Forza Motorsport, Redfall, and Starfield will be among the first to reflect the change.
via IGN –
Xbox is preparing to join other major games publishers in raising the prices of its major new first-party titles from $60 to $70.
Beginning in 2023, games built for Xbox Series X|S including Forza Motorsport, Redfall, and Starfield will cost $69.99 USD at launch. While Xbox has noted that regional pricing may differ, it has not yet given specifics for other countries.
“This price reflects the content, scale, and technical complexity of these titles,” a Microsoft spokesperson told IGN. “As with all games developed by our teams at Xbox, they will also be available with Game Pass the same day they launch.”
The price increase is unsurprising, given that earlier this year Xbox head Phil Spencer said that the company wouldn’t be able to hold its prices forever, but that Xbox would not raise prices ahead of the 2023 holiday season. Xbox is also not the first company to have done this — Sony, Ubisoft, and Take-Two Interactive have announced $70 price points for certain new games, and Sony specifically has reported discussed raising that price even higher.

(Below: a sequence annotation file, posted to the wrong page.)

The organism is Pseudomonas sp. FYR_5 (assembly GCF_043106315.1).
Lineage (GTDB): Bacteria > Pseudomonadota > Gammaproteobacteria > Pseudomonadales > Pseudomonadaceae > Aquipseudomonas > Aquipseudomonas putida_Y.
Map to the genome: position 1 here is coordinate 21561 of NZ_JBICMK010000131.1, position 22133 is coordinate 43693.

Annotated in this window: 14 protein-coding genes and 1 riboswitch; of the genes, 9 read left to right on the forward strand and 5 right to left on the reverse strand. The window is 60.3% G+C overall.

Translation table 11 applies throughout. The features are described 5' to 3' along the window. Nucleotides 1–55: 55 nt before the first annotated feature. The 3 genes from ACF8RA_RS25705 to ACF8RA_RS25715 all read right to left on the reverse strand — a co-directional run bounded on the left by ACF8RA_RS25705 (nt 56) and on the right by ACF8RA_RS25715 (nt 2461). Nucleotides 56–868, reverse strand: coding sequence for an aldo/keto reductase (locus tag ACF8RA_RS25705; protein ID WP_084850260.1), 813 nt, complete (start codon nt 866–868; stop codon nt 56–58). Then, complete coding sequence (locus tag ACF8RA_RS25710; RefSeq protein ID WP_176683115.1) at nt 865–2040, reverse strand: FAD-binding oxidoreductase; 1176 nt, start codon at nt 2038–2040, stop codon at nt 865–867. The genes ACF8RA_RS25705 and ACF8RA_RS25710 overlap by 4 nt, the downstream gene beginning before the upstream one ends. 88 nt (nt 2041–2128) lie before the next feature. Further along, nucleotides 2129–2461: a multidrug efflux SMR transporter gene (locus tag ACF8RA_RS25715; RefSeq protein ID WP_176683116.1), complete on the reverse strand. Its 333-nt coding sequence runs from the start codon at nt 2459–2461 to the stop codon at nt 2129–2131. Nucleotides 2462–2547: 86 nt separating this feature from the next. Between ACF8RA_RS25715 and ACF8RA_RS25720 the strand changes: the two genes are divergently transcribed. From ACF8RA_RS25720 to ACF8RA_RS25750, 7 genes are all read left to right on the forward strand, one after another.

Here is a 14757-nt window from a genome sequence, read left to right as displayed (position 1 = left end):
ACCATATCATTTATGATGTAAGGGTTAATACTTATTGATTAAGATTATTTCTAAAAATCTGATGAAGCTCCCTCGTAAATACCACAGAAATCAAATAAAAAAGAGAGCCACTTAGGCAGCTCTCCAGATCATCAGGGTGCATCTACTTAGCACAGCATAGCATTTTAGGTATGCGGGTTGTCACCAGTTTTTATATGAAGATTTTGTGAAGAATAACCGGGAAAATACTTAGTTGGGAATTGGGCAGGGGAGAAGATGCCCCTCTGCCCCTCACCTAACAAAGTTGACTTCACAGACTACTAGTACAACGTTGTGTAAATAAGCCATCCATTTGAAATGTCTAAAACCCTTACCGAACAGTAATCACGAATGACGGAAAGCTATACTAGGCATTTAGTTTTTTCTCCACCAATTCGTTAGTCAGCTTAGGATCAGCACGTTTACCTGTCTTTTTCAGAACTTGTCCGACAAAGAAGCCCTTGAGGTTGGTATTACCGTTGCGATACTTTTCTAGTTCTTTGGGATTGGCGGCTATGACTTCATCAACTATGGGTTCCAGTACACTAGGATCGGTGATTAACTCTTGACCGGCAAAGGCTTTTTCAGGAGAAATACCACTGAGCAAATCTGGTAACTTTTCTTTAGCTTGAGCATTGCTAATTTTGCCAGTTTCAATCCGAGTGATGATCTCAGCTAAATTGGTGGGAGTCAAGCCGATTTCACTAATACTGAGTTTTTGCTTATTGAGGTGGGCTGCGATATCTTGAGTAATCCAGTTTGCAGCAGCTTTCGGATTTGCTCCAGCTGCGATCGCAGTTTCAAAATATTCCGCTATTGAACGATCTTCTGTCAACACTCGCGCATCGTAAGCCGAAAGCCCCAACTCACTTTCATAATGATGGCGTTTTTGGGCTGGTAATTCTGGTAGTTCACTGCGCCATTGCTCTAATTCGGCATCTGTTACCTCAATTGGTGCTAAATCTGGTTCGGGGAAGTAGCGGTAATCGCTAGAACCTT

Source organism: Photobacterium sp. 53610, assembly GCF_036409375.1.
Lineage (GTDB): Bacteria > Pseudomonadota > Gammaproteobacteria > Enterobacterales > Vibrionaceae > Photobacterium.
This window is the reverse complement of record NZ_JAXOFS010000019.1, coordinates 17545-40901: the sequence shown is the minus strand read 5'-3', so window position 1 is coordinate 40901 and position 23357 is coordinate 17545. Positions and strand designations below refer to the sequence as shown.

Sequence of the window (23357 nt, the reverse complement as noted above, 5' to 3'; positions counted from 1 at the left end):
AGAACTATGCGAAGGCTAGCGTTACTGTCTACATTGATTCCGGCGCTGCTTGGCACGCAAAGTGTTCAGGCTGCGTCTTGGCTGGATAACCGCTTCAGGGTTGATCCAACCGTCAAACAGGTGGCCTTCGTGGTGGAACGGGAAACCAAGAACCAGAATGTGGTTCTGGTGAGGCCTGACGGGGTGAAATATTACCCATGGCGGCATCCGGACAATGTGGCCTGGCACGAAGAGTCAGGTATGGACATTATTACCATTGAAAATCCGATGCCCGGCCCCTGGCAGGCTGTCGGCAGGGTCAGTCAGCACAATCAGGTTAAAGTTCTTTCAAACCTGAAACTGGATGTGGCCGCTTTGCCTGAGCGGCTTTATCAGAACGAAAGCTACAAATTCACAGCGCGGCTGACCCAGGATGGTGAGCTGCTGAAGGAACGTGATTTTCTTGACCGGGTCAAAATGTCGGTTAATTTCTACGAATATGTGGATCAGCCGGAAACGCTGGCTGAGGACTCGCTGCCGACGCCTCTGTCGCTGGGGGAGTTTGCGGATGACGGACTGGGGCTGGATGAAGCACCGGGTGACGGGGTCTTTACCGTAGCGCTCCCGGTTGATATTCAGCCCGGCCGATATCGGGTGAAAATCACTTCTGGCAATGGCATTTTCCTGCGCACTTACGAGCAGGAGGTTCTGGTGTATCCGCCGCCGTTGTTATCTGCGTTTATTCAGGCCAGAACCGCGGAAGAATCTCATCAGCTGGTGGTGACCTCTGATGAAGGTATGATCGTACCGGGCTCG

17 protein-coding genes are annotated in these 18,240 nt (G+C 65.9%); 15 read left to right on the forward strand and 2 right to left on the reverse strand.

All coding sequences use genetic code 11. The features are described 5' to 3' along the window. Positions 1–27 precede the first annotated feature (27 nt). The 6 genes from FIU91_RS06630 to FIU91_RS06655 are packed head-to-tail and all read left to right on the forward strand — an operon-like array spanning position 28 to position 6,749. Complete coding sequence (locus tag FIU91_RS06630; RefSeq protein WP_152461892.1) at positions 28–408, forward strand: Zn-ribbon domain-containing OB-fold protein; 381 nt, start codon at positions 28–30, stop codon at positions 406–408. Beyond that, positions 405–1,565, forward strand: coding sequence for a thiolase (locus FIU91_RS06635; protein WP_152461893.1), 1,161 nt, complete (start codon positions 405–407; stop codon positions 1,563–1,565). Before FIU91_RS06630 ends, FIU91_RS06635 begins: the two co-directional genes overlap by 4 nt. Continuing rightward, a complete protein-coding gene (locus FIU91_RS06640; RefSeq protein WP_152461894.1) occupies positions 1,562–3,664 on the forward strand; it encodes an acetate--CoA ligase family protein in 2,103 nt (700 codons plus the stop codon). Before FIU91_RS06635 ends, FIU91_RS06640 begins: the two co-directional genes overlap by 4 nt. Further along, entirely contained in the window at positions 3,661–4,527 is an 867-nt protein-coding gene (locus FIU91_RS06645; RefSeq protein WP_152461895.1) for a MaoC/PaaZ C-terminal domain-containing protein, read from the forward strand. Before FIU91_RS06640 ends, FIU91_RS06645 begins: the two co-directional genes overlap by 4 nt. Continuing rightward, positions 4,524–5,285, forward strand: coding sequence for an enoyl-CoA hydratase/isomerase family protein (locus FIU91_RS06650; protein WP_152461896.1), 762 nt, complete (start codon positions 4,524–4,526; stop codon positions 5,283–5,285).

As for whether this will mean Xbox Series X and Xbox Series S will also get more expensive, it’s hard to say. The PlayStation 5 already got hit with a price increase in a number of countries, and Nintendo has said it’s not ruling out an increase on the Switch in the future. When Sony announced its console price hike, Microsoft clarified that it had no plans to do the same for its current Xboxes, something that Spencer reiterated in September.
However, in October, Spencer’s phrasing was a bit different. “We’ve held price on our console, we’ve held price on games, and our subscription,” he said. “I don’t think we’ll be able to do that forever. I do think at some point we’ll have to raise some prices on certain things.”
IGN reached out to Xbox for comment on potential console price increases, but the company declined to comment.
Full price for major new video games has remained steady at $60 since the Xbox 360/PS3 era, prior to which most games cost $50. Companies increasing prices now have cited factors such as increased development costs and ongoing inflation as key reasons behind the jump.